Ludwig van Beethoven
String Quartet in B♭ major, op.18/6

Media Review / Comparison


2011-12-13 — Original posting (on Blogger)
2012-10-18 — Metronome table added, Endellion String Quartet added
2013-08-06 — New standard layout applied
2014-11-06 — Re-posting as is (WordPress)
2016-07-08 — Brushed up for better readability

Introduction / The Recordings

This is note #6 on the recordings of Beethoven’s string quartets in my music collection, about the quartet in B♭ major, op.18/6 — references to the CDs are given at the bottom of the respective section, or in one of the related postings, or see the summary on the postings covering Beethoven’s String Quartets. Here’s a short list of the recordings in this comparison, in alphabetic order:


The Composition

The String Quartet in B♭ major, op.18/6 by Ludwig van Beethoven (1770 – 1827) features the following movements:

1. Allegro con brio (alla breve, 2/2)

Beethoven, string quartet op.18/6, mvt.1, score sampleThis is a sonata movement with alla breve notation — however, it is clearly impossible to play two beats per bar as a true allegro con brio (which would imply something like 1/2 = 100 – 120). Only the Artemis Quartet follows the repetition marks around the evolution / recapitulation part, see below.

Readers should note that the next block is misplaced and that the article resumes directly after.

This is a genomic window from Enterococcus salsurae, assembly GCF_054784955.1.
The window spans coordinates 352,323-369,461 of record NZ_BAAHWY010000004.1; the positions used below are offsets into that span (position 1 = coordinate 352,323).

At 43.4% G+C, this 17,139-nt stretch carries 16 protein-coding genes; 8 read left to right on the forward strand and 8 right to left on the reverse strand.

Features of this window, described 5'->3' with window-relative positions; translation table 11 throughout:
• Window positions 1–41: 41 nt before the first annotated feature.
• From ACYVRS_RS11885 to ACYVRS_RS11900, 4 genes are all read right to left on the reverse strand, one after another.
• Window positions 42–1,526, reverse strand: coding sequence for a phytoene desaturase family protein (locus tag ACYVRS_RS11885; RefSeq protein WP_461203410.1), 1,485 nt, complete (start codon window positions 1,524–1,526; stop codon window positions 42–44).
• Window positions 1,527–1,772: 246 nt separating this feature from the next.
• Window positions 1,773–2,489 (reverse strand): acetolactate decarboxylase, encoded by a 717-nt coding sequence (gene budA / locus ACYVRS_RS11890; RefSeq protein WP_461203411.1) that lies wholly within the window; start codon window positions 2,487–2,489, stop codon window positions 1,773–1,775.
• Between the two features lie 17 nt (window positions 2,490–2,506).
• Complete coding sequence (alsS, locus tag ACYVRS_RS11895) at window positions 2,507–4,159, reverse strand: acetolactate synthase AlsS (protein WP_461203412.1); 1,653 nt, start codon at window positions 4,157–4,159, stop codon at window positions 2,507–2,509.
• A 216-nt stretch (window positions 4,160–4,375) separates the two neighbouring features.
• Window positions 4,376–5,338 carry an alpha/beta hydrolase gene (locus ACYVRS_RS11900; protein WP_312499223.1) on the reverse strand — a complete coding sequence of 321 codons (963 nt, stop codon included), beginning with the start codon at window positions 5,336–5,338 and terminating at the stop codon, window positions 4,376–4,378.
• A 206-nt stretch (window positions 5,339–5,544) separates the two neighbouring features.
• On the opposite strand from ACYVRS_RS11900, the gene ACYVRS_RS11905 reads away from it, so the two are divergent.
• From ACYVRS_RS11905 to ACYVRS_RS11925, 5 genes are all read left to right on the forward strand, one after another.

2. Adagio ma non troppo (2/4)

Beethoven, string quartet op.18/6, mvt.2, score sampleAn adagio based on 1/4 beats would hardly be playable, with all the ornaments in this movement, the tempo in use here is between 1/8=42 and 1/8=49.

3. Scherzo: Allegro (3/4) — Trio (3/4)

Beethoven, string quartet op.18/6, mvt.3, score sample, ScherzoBeethoven, string quartet op.18/6, mvt.3, score sample, TrioA typical Beethoven Scherzo, with lots of “syncope jokes”, making it hard for the unexperienced listener to follow the beat!

4. La Malinconia: Adagio (2/4) — Allegretto quasi Allegro (3/8)

Beethoven, string quartet op.18/6, mvt.4, score sample, AdagioBeethoven, string quartet op.18/6, mvt.4, score sample, AllegrettoThis movement bears an interesting instruction by Beethoven: “Questo pezzo si deve trattare colla più gran delicatezza” — to be played with the greatest possible care / refinement; and then, there is a title “La Malinconia” — the melancholy. Some ensembles seem to assume that this applies to the slow initial part only, making the 3/8 Allegretto quasi Allegro sound almost like a fast dance movement, i.e., taking the slow part (and “malinconia”) for “depressive”, and the “dance” part for “manic” — I’m not sure it’s that simple, as the “depressive” part returns for two short intermezzi in the Allegretto quasi Allegro part, and that Allegretto is not entirely joyful (except maybe for the last few prestissimo bars), see the interpretation by the Quatuor Mosaïques!